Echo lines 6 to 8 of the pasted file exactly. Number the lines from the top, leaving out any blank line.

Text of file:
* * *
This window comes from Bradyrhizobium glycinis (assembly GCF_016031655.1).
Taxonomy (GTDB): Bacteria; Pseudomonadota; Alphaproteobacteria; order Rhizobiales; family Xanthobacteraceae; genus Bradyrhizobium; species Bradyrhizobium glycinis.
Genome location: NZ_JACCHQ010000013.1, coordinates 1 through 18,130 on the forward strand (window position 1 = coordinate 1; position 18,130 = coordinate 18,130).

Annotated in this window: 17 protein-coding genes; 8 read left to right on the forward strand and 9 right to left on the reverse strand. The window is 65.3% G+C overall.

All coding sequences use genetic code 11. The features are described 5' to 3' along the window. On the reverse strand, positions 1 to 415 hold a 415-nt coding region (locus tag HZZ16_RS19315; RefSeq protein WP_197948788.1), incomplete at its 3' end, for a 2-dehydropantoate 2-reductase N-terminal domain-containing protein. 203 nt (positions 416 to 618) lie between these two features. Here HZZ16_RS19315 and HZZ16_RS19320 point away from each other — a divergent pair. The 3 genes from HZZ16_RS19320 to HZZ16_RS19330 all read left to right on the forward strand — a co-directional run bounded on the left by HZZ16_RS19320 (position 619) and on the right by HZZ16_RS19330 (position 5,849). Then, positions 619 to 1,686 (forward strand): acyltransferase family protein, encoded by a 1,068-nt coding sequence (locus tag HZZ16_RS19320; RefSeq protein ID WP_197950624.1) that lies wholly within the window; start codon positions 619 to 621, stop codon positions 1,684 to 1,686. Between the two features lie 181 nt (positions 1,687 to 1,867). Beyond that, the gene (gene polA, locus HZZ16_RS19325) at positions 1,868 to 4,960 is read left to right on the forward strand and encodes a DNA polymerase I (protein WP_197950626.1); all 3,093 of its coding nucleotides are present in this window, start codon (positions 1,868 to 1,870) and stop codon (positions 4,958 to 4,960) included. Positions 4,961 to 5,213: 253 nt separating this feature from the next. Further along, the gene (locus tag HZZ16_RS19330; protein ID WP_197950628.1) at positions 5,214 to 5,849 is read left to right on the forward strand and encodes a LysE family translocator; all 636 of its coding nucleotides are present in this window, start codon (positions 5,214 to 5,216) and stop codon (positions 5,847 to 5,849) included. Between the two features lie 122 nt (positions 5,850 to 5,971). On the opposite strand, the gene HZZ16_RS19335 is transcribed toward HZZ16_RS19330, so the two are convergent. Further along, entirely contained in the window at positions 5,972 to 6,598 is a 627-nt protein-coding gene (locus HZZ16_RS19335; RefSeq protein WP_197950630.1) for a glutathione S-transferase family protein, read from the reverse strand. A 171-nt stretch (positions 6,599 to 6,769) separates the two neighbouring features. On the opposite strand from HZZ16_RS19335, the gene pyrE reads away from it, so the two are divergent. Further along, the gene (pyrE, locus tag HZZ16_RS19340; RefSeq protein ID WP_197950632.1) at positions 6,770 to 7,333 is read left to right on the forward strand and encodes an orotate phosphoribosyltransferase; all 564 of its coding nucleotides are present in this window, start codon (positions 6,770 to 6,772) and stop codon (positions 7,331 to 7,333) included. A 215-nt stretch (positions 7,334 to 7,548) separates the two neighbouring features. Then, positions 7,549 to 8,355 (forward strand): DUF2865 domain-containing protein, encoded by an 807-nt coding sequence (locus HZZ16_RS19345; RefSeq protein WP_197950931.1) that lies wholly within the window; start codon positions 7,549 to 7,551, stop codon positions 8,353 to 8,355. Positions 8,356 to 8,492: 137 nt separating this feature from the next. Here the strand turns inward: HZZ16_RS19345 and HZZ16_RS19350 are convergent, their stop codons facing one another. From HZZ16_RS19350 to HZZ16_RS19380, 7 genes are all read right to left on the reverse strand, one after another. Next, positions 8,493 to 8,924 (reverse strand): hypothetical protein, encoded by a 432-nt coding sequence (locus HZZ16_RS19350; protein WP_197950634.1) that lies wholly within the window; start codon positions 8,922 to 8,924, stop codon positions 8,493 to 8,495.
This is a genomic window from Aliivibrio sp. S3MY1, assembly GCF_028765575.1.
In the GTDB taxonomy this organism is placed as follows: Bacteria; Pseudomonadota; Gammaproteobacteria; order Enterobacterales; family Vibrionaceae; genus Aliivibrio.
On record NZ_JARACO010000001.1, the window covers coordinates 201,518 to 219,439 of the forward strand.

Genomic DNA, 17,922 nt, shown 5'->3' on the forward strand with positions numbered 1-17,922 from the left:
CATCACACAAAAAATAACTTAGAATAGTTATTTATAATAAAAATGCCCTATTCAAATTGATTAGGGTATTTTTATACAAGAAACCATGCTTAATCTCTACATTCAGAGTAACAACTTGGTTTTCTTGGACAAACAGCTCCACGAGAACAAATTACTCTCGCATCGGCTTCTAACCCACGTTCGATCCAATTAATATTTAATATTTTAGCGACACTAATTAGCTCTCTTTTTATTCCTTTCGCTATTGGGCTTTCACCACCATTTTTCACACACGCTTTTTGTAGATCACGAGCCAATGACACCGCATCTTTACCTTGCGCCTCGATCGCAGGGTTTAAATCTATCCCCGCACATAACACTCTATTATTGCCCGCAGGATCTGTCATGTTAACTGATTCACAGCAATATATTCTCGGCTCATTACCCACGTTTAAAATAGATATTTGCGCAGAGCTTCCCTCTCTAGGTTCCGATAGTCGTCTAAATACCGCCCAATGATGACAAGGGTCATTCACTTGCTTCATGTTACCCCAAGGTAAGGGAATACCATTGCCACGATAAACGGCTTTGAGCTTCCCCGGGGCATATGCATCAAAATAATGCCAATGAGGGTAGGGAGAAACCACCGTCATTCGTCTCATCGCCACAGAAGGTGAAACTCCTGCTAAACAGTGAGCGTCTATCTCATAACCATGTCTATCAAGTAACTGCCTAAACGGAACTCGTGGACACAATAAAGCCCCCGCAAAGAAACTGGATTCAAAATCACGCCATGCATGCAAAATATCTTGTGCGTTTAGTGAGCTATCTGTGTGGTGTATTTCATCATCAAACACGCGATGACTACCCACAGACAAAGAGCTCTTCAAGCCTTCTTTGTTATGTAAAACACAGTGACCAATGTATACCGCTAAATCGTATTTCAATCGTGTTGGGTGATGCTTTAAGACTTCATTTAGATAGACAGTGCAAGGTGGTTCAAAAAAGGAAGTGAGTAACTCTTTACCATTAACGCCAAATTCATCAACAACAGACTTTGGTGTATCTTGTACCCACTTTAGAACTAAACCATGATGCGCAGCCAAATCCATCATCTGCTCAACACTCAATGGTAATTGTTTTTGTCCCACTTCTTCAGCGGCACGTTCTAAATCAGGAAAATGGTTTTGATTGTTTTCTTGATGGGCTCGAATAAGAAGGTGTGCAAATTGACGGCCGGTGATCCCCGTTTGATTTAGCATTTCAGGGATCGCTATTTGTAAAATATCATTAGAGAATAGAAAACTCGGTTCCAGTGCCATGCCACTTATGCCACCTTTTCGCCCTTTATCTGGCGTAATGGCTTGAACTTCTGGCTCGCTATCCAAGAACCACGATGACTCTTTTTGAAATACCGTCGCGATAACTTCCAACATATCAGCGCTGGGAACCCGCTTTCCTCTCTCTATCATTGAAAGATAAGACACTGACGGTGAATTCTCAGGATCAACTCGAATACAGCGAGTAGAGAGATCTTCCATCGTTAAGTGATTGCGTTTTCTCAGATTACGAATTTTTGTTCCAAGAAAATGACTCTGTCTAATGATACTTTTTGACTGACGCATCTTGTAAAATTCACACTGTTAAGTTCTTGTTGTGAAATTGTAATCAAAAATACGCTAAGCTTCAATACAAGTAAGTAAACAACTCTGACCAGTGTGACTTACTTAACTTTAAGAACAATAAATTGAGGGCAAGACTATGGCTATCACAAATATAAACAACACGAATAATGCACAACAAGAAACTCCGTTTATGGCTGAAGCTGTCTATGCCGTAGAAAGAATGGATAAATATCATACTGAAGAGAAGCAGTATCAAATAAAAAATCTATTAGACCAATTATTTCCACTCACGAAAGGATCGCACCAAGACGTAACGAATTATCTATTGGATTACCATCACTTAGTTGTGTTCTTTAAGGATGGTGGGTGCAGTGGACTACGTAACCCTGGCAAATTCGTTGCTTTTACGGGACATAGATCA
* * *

This is a genomic window from Aliivibrio sp. S3MY1, assembly GCF_028765575.1.
In the GTDB taxonomy this organism is placed as follows: Bacteria; Pseudomonadota; Gammaproteobacteria; order Enterobacterales; family Vibrionaceae; genus Aliivibrio.
On record NZ_JARACO010000001.1, the window covers coordinates 201,518 to 219,439 of the forward strand.